Three weeks ago we released our conversation with Esther Emery and, as we said in the episode, both Leslie and I loved her book, What Falls From the Sky, as well. It's been months since we actually recorded the interview and yet the memory of our conversation keeps popping up at the most inopportune times for me.
Almost three years ago we moved from both of our families and friends in Iowa to relocate to Michigan. I would say the first year I relied pretty heavily on my phone for all the things. Most of those were healthy—keeping in touch with good friends, receiving updates on my nieces and nephews, keeping track of clients to make sure they were staying on their health journey, etc. But some of it was exactly what Esther talked about with us—I simply didn't know who I was without constant reinforcement from my online community. While in Iowa I had friends and family for that reinforcement, so rarely would we go a day without seeing someone who could remind me of my worth. But once we moved I found myself relying more on the strangers behind their phones and computers to give me those reinforcements. A 'like' on Facebook, a retweet on Twitter, a comment on Instagram, they were all a poor replacement for Leslie's hug or lunch with my friends, but it was enough to bridge the emotional gap for me.
The truth is I think most of us trying to live in this online culture struggle from time to time to find that balance. Much of my work requires me to be online—I need to keep up on trends in social media and find it's the best way I can relay the messages of the companies and organizations I do marketing for...including this podcast! My current reality just isn't conducive to a year without the internet. (Nor is my inability to find any location without the help of Waze, if I'm being honest.)
But since talking with Esther I have become really aware of my time spent online. I will admit that I used to not even blink twice about thumbing through Twitter while my kids were telling me a story. Not anymore. If I'm doing something with work I'll ask them to hold the story for a second while I finish and then put the phone down or push away from the computer. I am not 100% at this, and my kids are so very good at reminding me of that, but I'm considerably better. And as I get older I know to shoot for better and not perfect.
I also allow myself a little reflection before posting and mindlessly thumbing through posts. Before I post, I ask myself the "why?" Am I wanting to share to give hope? A bit of understanding? Just for fun? Or am I posting this because I'm feeling a little less than? These are hard questions to ask myself and even harder still to get the real answer to. It's embarrassing to admit how often I look for external validation in the online world but I have a feeling I'm not alone.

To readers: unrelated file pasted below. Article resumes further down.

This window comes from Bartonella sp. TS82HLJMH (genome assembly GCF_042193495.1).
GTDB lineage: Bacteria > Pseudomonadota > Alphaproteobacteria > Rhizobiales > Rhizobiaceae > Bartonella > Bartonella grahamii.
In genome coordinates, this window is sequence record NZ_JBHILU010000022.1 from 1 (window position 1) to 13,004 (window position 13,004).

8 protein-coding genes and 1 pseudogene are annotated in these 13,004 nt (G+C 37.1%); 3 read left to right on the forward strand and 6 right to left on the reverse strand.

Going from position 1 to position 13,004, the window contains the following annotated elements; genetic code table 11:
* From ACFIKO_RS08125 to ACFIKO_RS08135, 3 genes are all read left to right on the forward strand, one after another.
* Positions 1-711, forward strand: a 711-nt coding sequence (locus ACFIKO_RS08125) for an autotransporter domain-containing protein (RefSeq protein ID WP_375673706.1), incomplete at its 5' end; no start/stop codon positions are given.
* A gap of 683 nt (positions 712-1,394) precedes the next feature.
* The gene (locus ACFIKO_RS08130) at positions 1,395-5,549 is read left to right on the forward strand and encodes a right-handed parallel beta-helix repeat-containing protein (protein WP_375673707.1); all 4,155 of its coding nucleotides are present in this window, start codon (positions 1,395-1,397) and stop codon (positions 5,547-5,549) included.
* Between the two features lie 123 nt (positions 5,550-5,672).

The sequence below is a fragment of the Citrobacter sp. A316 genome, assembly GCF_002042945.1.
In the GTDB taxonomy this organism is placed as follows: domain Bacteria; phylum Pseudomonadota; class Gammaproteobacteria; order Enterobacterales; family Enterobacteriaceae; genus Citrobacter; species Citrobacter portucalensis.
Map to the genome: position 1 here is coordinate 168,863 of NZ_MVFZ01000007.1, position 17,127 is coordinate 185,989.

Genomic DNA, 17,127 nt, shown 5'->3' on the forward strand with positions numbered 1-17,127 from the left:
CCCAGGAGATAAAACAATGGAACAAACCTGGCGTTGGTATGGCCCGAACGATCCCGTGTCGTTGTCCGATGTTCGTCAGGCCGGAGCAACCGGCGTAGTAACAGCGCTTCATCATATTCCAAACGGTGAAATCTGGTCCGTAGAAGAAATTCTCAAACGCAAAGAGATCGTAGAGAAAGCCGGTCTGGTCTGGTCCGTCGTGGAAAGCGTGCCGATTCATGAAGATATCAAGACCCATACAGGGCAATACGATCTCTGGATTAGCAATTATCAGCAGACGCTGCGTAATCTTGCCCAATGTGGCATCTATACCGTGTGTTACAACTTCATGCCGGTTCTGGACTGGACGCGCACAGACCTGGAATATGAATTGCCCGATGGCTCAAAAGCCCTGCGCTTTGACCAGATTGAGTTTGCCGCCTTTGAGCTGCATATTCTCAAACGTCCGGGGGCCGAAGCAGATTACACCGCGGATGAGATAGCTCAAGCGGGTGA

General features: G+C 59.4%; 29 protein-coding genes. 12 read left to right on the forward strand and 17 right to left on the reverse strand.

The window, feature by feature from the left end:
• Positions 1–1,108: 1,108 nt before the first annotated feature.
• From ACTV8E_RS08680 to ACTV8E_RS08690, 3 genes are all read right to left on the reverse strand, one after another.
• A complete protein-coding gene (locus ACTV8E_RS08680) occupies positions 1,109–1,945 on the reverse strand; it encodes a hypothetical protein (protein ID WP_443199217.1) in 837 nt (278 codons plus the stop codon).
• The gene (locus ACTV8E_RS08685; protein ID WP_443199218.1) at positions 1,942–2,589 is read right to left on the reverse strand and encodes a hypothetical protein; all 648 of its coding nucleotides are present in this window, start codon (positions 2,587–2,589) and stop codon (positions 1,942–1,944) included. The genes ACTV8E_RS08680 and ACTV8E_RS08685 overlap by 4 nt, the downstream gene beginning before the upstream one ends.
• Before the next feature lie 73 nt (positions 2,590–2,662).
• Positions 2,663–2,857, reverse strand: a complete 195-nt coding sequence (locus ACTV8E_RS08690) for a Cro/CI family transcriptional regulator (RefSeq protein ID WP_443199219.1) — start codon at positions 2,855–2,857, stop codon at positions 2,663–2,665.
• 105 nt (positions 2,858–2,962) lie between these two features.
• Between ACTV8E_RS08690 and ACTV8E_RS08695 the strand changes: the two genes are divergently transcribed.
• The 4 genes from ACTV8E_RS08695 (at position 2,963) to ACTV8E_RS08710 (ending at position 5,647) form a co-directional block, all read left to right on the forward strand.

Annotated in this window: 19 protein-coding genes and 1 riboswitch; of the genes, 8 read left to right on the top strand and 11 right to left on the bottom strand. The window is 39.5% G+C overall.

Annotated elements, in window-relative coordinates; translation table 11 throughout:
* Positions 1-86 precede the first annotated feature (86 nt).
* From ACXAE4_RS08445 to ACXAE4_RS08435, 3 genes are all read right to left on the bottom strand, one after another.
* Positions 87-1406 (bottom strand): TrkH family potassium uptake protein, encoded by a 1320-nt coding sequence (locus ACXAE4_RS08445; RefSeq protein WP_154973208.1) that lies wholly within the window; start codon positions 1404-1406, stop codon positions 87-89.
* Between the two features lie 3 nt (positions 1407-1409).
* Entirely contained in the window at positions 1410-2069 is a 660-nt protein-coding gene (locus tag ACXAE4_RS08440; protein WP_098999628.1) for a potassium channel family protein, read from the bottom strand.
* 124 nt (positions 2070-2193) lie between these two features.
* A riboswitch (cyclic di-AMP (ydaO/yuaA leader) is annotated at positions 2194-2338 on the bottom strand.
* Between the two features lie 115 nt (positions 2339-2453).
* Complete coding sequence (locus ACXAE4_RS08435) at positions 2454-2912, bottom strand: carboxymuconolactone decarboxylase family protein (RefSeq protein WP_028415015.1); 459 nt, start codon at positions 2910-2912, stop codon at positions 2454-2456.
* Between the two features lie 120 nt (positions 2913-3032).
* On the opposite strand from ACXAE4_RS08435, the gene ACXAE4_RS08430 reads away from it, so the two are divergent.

Maybe you're like me and you struggle with this. I hope that you realize that you are worthy regardless of how big or small your social media platform is. I hope you realize that whether you get 3 likes or 65,000, it doesn't actually change your value in the slightest. This feels counter-intuitive to us already, doesn't it? Even to those of us who can remember a time not so long ago that we didn't even own cell phones. But our culture changes and shifts at such a rapid pace that already it feels like who we are online is who we are. Period. That our number of followers and friends is the number one indicator as to how much value we have as a human.
When the reality, as you know, is actually not in the followers but in the ones who would actually follow you in person. Those people who jump at the chance to help you when you need it or like you even when you're being positively unlikable. They are the ones who have seen you unfiltered, unedited, unwashed and still you take their breath away with your brains, your strength, your kindness and your beauty. These are the ones who more often reflect our worth back to us in real, tangible, sustainable ways because we know when they say they love us they love ALL of us. Not just the Facetuned (thank you sweet baby Jesus for that app), Nashville-filtered variety. Our tribe reminds us of our worth because we see theirs in the most mundane ways as well, and thank goodness for that.
Esther found her worth sitting in the quiet on the couch, looking out her window watching the seasons change as her babes toddled close by. I often find mine during my morning meditation. The house is quiet, the screens are off and there is not a single person out there who knows what I am thinking, feeling, or looking like. I've rarely brushed my teeth, I typically have acne cream on from the night before and yet in those quiet moments first thing in the morning I'm often overcome by the realization that I am worth every single good and beautiful thing that comes to me each day...not because I've earned what's good and beautiful by being clever, hardworking or wise but because I'm me.
I hope if you haven't that you listen back to Esther's podcast or at the very least that you are able to embrace that quite clarity that comes from moments reaching internally rather than externally. You are infinitely loved, y'all. Put down the phone, close your eyes, and bask in it.
Tesi Klipsch is the co-host of the Mama Bear Dares Podcast and blogs on her own website www.tesiklipsch.com. She lives in Michigan with her husband and 5 children, ages 14, 13, 12, 10 and 10.